Category talk:Iteration

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I'm not sure about Loop/Map and Loop/Fold. I've never heard of them before. Can someone else fill in tasks for them? --Mwn3d 12:33, 14 April 2008 (MDT)

Loop/Map is already there, as Apply a callback to an Array (see the Common Lisp solution!) I don't know what Loop/Fold means, but maybe it's also already there under another name. --Ce 13:28, 18 April 2008 (MDT)
The articles Sum and product of array contains some examples of Fold(or reduce). Fold apply a binary function(ZxZ->Z) to each elements of a collection with an accumulator, the result value is set to the accumulator, and the final value of accumulator after iterated all elements is the result of Fold (the accumulator initialized to 1.0 in Product case, and 0.0 in Sum case). Map is similar, but with an unary function Z->Z. There is also Filter/Select(compare Select from Array) similar to Map, with an unary boolean function, but don't keep elements if result value is false. -- badmadevil 05:58, 19 April 2008 (MDT)
FWIW, Apply a callback to an Array isn't Loop/Map because there's no requirement to reassemble the values into another array (or sequence/list, etc.) In SML-like type-theoretic terms, Map is
(\alpha \rightarrow \beta) \rightarrow \alpha\, \mathrm{list} \rightarrow \beta\, \mathrm{list}
whereas that task allows
(\alpha \rightarrow \mathrm{unit}) \rightarrow \alpha \, \mathrm{list} \rightarrow \mathrm{unit}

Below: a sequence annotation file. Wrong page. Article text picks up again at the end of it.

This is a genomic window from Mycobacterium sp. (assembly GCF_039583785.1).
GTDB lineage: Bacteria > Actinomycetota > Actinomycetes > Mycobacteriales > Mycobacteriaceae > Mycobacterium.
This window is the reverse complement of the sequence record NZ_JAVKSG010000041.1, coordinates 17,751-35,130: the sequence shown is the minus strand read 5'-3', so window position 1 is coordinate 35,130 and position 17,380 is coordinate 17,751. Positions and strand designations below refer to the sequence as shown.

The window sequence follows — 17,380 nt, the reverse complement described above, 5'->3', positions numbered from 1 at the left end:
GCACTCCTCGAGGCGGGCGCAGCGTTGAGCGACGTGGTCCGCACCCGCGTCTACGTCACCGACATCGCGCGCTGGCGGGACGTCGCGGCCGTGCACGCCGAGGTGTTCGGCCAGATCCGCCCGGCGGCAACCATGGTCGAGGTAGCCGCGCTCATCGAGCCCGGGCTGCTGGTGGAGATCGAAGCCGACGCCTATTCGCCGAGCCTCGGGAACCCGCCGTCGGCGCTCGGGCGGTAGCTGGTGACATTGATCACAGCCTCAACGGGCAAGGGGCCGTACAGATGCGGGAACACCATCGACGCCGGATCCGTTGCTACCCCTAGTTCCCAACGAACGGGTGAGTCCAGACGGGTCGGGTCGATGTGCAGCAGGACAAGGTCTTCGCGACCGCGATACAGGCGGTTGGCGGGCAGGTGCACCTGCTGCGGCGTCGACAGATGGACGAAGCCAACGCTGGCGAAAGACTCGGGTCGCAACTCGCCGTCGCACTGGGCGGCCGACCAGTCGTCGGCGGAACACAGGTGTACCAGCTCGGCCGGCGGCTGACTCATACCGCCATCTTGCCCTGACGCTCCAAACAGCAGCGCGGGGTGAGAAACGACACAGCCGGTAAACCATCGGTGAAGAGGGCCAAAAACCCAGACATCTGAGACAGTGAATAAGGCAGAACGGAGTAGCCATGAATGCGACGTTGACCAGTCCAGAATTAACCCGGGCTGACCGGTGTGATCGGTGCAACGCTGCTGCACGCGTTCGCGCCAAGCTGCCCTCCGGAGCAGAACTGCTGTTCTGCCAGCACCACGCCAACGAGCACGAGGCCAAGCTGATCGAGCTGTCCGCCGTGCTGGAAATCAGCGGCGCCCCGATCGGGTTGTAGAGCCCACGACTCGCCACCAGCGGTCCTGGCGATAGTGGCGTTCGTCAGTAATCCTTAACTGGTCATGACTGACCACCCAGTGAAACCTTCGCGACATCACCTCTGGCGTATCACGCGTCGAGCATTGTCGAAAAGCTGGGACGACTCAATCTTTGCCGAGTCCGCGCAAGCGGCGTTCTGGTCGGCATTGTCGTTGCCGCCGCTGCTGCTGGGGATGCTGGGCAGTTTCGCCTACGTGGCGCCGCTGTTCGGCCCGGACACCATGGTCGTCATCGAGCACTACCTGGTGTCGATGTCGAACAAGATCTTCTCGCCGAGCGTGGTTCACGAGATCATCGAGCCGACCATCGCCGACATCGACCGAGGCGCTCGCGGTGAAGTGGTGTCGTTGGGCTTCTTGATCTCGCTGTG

These are quite different type signatures, though Map can be used for the other by throwing away the final result. –Donal Fellows 12:40, 4 January 2010 (UTC)

What about "implied loops" like the one Fortran can use to initialize arrays or in the where construct? (Maybe implied is not correct... but the final operation in other languages like C is a for loop, but in these languages it is not written explicitly); e.g.

for(i=0; i<10; i++) {
if ( ( arr[i] % 5 ) == 0 ) {
arr[i] = 9
} else {
arr[i] = 3
}
}

in Fortran(90/95) would be

where ( mod(arr, 5 ) == 0 ) 
arr = 9
elsewhere
arr = 3
end where

And to initialize an array with numbers from 0 to 100 one can write

integer, dimension(101) :: a = (/ (j,j=0,100) /)

Is there any possibile classification that makes sense to other languages too? --ShinTakezou 00:17, 18 February 2009 (UTC)

[edit] OpenMP looping?

It would be nice to have some examples of OpenMP looping constructs in here (probably as subsections of the C and Fortran language examples) since they're interesting in their own right and are fairly common extensions. —Dkf 11:38, 23 May 2009 (UTC)

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